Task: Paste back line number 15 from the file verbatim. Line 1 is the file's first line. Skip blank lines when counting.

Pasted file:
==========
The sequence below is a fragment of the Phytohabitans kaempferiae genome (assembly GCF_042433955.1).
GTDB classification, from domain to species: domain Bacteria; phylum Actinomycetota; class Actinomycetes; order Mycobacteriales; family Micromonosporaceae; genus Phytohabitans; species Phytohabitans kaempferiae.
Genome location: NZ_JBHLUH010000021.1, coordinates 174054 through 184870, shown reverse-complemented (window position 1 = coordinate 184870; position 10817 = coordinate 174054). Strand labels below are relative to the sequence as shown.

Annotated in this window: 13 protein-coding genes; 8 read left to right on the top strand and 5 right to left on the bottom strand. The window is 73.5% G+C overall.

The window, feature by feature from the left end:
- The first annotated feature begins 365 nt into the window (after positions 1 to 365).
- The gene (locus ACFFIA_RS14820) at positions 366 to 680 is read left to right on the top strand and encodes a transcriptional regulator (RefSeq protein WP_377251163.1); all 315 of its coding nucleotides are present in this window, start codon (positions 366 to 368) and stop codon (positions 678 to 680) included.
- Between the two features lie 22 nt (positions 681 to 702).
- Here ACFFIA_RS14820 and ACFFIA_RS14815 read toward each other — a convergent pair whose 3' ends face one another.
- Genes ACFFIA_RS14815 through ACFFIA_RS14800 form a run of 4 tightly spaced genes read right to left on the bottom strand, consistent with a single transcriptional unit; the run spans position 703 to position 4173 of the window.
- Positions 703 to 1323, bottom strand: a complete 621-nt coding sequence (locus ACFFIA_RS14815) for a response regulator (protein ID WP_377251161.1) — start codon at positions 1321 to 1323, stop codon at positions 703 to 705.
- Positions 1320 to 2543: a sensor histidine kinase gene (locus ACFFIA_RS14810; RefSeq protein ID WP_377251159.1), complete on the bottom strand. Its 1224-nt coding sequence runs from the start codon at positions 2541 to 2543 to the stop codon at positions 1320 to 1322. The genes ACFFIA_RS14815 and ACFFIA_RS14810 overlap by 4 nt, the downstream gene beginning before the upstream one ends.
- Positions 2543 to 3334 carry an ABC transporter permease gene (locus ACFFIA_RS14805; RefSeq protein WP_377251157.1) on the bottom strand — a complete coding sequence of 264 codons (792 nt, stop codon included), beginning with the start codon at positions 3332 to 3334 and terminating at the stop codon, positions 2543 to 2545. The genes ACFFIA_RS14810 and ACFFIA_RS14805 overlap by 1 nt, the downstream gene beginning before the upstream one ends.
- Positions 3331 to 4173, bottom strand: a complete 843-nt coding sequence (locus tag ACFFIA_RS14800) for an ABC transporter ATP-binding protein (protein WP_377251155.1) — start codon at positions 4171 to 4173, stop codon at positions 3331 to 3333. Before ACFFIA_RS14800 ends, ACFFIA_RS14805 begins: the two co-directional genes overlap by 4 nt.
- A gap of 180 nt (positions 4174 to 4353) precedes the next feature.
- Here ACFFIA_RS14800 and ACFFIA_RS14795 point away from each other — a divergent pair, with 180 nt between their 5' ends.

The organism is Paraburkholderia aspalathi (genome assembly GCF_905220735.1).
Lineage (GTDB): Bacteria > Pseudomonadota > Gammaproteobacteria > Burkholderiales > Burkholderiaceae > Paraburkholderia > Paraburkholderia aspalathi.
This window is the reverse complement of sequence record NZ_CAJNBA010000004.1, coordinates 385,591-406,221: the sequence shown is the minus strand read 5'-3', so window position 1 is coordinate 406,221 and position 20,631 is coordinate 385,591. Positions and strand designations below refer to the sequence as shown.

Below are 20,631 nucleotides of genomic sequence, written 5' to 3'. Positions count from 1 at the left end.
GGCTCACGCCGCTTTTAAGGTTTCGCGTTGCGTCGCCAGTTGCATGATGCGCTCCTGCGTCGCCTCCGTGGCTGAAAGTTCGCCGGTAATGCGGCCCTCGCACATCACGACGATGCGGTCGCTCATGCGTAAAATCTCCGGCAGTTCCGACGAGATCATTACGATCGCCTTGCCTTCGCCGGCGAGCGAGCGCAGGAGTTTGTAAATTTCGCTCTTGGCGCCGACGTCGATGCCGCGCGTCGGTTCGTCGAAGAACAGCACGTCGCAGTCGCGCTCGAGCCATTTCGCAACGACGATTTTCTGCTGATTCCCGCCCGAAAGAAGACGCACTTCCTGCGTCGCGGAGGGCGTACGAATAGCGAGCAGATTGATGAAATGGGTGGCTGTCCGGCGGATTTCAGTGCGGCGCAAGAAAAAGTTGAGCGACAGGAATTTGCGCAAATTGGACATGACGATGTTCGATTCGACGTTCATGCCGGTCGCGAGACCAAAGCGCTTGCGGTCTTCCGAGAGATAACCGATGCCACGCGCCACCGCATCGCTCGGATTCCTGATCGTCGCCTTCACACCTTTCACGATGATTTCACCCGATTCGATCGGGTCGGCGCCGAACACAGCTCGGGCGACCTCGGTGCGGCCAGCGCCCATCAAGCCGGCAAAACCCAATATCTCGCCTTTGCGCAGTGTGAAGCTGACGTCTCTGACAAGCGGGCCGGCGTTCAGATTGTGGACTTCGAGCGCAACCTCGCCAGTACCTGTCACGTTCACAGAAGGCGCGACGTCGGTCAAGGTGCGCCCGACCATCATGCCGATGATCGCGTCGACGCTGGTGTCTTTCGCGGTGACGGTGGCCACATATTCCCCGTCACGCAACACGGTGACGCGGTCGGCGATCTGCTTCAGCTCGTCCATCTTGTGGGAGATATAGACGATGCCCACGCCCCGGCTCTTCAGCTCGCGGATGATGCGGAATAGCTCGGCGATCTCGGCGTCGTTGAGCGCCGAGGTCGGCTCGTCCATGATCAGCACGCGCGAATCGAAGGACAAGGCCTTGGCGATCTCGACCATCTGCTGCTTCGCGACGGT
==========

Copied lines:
- A gap of 180 nt (positions 4174 to 4353) precedes the next feature.